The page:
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Scene Construction, Visual Foraging, and Active Inference

Mirza, MB; Adams, RA; Mathys, CD; Friston, KJ; (2016) Scene Construction, Visual Foraging, and Active Inference. Frontiers in Computational Neuroscience , 10 (ARTN 56) 10.3389/fncom.2016.00056. Green open access

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Abstract

This paper describes an active inference scheme for visual searches and the perceptual synthesis entailed by scene construction. Active inference assumes that perception and action minimize variational free energy, where actions are selected to minimize the free energy expected in the future. This assumption generalizes risk-sensitive control and expected utility theory to include epistemic value; namely, the value (or salience) of information inherent in resolving uncertainty about the causes of ambiguous cues or outcomes. Here, we apply active inference to saccadic searches of a visual scene. We consider the (difficult) problem of categorizing a scene, based on the spatial relationship among visual objects where, crucially, visual cues are sampled myopically through a sequence of saccadic eye movements. This means that evidence for competing hypotheses about the scene has to be accumulated sequentially, calling upon both prediction (planning) and postdiction (memory). Our aim is to highlight some simple but fundamental aspects of the requisite functional anatomy; namely, the link between approximate Bayesian inference under mean field assumptions and functional segregation in the visual cortex. This link rests upon the (neurobiologically plausible) process theory that accompanies the normative formulation of active inference for Markov decision processes. In future work, we hope to use this scheme to model empirical saccadic searches and identify the prior beliefs that underwrite intersubject variability in the way people forage for information in visual scenes (e.g., in schizophrenia).

Type: Article
Title: Scene Construction, Visual Foraging, and Active Inference
Open access status: An open access version is available from UCL Discovery
DOI: 10.3389/fncom.2016.00056
Publisher version: http://dx.doi.org/10.3389/fncom.2016.00056
Language: English
Additional information: © 2016 Mirza, Adams, Mathys and Friston. This is an open-access article distributed under the terms of the Creative Commons Attribution License (CC BY). The use, distribution or reproduction in other forums is permitted, provided the original author(s) or licensor are credited and that the original publication in this journal is cited, in accordance with accepted academic practice. No use, distribution or reproduction is permitted which does not comply with these terms.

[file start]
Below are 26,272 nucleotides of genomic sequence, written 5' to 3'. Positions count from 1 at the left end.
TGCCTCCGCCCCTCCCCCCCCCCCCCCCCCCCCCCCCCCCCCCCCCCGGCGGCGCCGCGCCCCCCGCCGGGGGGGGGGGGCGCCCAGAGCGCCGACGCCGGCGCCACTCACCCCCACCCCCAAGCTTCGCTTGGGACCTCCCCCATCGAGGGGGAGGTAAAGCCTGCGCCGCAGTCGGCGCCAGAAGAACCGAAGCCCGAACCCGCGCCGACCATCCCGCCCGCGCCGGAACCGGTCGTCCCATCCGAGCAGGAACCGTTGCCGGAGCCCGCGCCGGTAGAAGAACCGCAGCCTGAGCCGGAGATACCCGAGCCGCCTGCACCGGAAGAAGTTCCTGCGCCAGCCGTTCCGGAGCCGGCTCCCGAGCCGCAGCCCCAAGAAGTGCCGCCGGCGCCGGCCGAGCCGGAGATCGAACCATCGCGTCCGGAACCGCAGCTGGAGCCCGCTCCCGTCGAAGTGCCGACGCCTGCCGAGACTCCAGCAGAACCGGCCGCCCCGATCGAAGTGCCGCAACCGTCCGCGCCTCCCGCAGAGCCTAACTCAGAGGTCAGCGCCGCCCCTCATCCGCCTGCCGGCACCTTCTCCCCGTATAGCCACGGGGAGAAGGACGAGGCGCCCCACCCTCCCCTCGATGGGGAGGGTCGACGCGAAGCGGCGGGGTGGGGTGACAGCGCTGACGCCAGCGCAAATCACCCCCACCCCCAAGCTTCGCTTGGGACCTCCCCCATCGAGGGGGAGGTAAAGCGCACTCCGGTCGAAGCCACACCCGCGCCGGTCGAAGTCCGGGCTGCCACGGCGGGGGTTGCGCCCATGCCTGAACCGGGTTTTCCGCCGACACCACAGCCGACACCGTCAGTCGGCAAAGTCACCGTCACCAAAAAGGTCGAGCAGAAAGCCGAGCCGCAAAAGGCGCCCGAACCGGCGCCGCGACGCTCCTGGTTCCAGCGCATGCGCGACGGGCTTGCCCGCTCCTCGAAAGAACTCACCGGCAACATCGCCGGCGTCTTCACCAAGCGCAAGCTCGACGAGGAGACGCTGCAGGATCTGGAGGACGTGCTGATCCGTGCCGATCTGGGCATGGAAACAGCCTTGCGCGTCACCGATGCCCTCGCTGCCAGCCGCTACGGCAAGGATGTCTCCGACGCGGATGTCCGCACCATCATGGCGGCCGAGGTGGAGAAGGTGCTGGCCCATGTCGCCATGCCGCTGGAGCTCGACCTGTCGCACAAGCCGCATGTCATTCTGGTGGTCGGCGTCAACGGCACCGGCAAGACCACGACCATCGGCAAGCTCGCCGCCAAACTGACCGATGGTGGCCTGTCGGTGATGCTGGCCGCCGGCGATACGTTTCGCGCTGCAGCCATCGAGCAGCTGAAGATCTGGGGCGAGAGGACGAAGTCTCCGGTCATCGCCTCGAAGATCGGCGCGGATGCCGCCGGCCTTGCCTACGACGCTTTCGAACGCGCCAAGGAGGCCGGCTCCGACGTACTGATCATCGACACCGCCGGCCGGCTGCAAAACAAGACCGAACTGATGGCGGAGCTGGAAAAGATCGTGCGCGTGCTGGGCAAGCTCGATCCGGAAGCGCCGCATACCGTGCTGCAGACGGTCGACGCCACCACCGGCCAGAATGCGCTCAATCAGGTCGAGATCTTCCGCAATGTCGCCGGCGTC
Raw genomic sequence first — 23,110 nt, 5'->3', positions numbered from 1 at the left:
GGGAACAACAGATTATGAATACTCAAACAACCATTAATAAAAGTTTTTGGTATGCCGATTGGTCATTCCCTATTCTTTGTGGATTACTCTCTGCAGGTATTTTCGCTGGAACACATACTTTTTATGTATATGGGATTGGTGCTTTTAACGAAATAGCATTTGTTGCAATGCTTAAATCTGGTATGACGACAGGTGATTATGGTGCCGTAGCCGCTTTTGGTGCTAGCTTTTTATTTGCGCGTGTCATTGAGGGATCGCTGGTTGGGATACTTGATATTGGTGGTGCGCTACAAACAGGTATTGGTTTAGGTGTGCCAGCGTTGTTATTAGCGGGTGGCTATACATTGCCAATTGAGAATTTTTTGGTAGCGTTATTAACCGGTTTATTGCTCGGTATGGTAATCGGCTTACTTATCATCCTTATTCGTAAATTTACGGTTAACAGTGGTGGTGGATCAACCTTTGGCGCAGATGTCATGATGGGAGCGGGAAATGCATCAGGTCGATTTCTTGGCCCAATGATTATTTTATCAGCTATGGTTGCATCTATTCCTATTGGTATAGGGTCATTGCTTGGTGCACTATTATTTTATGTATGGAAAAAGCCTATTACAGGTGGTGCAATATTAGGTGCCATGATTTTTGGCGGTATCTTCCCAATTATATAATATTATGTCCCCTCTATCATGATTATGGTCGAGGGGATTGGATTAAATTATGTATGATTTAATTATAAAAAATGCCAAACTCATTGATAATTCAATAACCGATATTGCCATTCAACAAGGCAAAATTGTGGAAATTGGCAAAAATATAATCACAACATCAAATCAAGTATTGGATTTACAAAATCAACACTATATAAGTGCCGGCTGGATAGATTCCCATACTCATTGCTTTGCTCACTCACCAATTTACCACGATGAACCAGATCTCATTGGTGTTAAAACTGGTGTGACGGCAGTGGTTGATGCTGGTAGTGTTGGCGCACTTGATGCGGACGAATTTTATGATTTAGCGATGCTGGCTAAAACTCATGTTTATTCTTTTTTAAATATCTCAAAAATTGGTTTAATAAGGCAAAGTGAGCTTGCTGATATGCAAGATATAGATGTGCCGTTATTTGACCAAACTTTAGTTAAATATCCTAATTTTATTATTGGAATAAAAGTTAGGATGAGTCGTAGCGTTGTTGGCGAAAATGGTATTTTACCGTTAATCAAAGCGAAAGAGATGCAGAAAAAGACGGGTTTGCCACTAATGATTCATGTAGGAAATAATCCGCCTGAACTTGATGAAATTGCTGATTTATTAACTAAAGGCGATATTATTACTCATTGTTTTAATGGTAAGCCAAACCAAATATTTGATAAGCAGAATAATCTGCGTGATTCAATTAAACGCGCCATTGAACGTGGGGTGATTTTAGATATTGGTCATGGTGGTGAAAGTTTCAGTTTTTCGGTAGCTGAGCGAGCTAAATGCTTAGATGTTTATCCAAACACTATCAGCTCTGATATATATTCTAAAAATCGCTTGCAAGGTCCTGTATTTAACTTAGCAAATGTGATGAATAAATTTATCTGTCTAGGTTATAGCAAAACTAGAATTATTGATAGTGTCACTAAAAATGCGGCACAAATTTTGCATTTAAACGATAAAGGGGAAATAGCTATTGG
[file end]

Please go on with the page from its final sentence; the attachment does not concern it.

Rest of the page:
Keywords: Science & Technology, Life Sciences & Biomedicine, Mathematical & Computational Biology, Neurosciences, Neurosciences & Neurology, active inference, visual search, Bayesian inference, scene construction, free energy, information gain, epistemic value, salience, SUPERIOR COLLICULUS, PARIETAL CORTEX, EYE-MOVEMENTS, MODELS, REPRESENTATION, SCHIZOPHRENIA, ORGANIZATION, HIPPOCAMPUS, COMPLEXITY, PREDICTION
UCL classification: UCL
UCL > Provost and Vice Provost Offices
UCL > Provost and Vice Provost Offices > School of Life and Medical Sciences
UCL > Provost and Vice Provost Offices > School of Life and Medical Sciences > Faculty of Brain Sciences
UCL > Provost and Vice Provost Offices > School of Life and Medical Sciences > Faculty of Brain Sciences > UCL Queen Square Institute of Neurology
UCL > Provost and Vice Provost Offices > School of Life and Medical Sciences > Faculty of Brain Sciences > UCL Queen Square Institute of Neurology > Imaging Neuroscience
UCL > Provost and Vice Provost Offices > UCL BEAMS
UCL > Provost and Vice Provost Offices > UCL BEAMS > Faculty of Engineering Science
UCL > Provost and Vice Provost Offices > UCL BEAMS > Faculty of Engineering Science > Dept of Computer Science
URI: https://discovery.ucl.ac.uk/id/eprint/1504305
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